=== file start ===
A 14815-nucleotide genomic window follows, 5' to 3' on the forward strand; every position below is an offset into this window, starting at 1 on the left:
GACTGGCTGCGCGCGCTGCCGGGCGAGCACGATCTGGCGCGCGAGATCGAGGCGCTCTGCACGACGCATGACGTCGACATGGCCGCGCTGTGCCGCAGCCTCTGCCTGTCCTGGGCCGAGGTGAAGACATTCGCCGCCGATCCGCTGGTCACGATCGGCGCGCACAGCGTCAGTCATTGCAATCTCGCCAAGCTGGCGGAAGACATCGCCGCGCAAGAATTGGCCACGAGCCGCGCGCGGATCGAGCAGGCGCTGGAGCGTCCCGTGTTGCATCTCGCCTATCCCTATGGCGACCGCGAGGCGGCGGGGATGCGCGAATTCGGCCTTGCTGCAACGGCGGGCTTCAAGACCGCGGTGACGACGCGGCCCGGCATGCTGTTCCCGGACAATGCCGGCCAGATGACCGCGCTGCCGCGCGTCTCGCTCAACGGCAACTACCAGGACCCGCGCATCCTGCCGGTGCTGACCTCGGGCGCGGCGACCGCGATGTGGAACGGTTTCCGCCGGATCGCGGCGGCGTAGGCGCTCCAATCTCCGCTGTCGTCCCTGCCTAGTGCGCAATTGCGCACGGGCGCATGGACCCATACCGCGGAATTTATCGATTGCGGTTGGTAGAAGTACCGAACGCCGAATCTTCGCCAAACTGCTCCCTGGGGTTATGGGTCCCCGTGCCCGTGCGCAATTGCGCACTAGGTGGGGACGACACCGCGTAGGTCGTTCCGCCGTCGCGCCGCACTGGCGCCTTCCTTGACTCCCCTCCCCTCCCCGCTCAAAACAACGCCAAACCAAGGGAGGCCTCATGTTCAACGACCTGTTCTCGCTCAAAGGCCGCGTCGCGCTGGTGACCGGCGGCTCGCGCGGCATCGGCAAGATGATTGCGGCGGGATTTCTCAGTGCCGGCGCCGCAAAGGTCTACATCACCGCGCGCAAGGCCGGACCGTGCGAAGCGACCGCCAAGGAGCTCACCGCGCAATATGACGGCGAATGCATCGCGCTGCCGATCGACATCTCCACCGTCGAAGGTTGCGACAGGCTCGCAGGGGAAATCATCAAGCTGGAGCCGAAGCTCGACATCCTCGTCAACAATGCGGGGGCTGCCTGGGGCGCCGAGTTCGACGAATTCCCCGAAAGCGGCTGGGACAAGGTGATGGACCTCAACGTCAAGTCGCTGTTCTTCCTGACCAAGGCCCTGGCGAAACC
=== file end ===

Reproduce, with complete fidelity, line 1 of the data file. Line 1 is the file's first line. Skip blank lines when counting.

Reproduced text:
A 14815-nucleotide genomic window follows, 5' to 3' on the forward strand; every position below is an offset into this window, starting at 1 on the left: